While I usually understood the politics of baby naming was a volatile sport, I didn’t grasp how true that was until we distributed our naming decisions with others. Two, we’re hyphenating our child’s last name. To say the pregnancy was unplanned would be an understatement. For a long time, we both lived under the fact that I probably couldn’t get pregnant. I feared infertility based on my polycystic ovary symptoms and our history of coital mishaps sans baby as final result. Just as much as we desired a kid, both of us were under the impression that people would be parents because that was just our lives never.
So learning we will welcome a miniature version of the two we threw us for a loop. We were only in New York City for five a few months at that time back. I was only three months into grad school. A child wasn’t in the cards for our “Year of Change.” Not, that we mind.
We’re beyond thrilled. But, hell, are we floundering in the water. Still, for as much uncertainty as Lil’ Peanut represents, his name was never a question. My partner and I chose potential baby names, a couple of years ago during one of our discusses our hypothetical family. And although the combination of our son’s first and middle names is a slight variation of that choice, his last name was always heading to be always a hyphenation of our identities.
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But people appear to truly have a problem with that. There is absolutely no doubt that we live in a world where in fact the expectation is all children will carry the patriarch’s surname. It’s a long-standing tradition, albeit archaic, that my wife and I both to involuntarily adhere. And if you skew that tradition, people will most likely disapprovingly respect you. They will lecture you about how exactly you are destroying the very fabric of lineage.
Just ask Molly Caro May in what happened when she provided her girl her last name. For my partner, the experience detailing why we’ve chosen to hyphenate our son’s last name has dropped along the same lines. Doesn’t he know that kids are their father’s property? Worst yet, they blame me.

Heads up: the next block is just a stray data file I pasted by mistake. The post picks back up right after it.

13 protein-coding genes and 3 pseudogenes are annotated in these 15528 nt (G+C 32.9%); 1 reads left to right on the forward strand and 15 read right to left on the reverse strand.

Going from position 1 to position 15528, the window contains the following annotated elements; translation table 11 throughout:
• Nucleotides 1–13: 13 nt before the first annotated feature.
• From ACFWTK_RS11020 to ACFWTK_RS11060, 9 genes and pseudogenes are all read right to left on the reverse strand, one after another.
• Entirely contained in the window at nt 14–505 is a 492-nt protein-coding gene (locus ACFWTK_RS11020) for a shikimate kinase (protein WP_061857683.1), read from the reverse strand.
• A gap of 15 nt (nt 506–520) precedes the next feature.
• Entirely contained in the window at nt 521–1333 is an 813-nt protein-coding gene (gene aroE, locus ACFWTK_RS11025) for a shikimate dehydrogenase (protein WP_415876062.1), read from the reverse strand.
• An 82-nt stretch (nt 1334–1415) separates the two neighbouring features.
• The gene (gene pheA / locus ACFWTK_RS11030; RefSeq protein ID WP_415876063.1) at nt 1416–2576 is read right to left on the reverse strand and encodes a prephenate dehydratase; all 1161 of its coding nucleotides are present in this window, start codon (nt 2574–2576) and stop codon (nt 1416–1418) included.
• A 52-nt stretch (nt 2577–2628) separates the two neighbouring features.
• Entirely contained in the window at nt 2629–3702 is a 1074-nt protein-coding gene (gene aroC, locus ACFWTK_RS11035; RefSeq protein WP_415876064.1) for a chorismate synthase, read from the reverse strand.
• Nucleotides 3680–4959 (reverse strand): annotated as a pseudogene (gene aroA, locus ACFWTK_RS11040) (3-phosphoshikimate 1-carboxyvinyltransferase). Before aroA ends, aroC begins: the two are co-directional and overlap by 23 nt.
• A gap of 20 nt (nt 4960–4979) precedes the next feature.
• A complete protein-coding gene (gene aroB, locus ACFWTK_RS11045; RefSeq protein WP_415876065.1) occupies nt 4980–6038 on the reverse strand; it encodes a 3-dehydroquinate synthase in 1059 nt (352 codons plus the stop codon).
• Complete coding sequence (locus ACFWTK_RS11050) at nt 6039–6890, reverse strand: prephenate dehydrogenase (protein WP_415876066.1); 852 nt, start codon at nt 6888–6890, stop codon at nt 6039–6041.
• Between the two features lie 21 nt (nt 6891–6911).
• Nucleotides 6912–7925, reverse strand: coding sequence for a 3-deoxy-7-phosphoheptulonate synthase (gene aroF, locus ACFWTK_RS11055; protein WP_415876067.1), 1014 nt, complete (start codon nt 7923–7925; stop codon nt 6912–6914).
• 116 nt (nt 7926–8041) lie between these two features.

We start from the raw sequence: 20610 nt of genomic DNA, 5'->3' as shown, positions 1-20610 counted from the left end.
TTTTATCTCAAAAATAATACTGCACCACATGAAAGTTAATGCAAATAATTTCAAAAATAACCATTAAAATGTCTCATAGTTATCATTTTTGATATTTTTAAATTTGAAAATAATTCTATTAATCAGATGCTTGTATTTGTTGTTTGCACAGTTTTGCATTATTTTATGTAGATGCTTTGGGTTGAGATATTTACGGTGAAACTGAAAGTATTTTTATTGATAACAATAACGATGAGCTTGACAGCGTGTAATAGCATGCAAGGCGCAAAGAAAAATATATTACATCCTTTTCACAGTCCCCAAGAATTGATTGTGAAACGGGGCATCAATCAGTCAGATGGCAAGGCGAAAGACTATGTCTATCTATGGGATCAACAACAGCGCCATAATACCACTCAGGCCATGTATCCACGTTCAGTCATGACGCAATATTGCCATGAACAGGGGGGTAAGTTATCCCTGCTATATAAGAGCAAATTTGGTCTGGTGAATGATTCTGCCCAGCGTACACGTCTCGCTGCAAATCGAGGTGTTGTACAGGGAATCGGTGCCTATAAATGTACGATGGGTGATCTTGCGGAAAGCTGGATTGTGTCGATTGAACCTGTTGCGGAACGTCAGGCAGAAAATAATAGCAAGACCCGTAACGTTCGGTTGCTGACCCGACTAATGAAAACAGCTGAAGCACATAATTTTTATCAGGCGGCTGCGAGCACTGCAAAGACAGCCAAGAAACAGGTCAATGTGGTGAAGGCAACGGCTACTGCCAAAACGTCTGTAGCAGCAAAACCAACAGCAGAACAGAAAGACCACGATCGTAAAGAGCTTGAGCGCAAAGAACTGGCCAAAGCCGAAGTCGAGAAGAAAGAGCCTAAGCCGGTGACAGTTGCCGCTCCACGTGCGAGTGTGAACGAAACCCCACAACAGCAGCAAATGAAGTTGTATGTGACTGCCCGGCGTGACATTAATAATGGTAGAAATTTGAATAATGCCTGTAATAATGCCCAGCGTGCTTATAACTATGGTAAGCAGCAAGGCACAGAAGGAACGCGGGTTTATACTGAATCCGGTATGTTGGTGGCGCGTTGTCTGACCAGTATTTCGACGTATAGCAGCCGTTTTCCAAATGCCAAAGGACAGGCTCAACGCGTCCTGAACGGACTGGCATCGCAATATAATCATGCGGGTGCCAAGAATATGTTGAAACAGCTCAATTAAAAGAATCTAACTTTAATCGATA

Apparently I’ve forced my partner into agreeing to join our last brands for our child’s surname. Apparently I’ve gleefully emasculated him to exact my feminist plan of ancestral visibility. Because there’s no way a man would ever hyphenate his kid’s last name unless a female threw a tantrum to get her way-at least that’s the story they simply tell him as he fights to explain normally. Our son’s surname was a joint choice-and, if anything, my partner’s very logical demand.
We want our son to share our identities because he could be, after all, a mixture of the two-one part Scaccia, one part Daugherty. He is no more my partner than he could be me and vice versa. And we wish his surname to reflect that natural and cultural makeup, even if, as May puts it in her piece for The Hairpin, my surname ends up tucked away at the front. Our son, with his unisex first name, is a Scaccia-Daugherty.
And that’s something we’re damn proud of. But then there’s also the problem of generational sustainability. Exactly what will our son do if he has a kid with somebody who’s equally hyphenated? Whose surname shall they pick? Will they come up a crossbreed or something different completely? Will they recall tradition or defy it?
Will our son’s hyphenated last name expire in the trenches of adulthood or does it become the appellation of a dynasty? Rebecca Tuhus-Dubrow asked variants of the questions in a 2011 NY Times article analyzing the durability of hyphenated surnames. Nonetheless it offered no definitive answer, nobody solution.
As to be expected, each couple approached the quandary of passing down a hyphenated surname differently, choosing a route that suited their lives and their lives only. One few stuck with tradition by transferring down the father’s name, though his name is unconventional even. Another couple thought we would carve their own path, combining two different hyphenated names into one.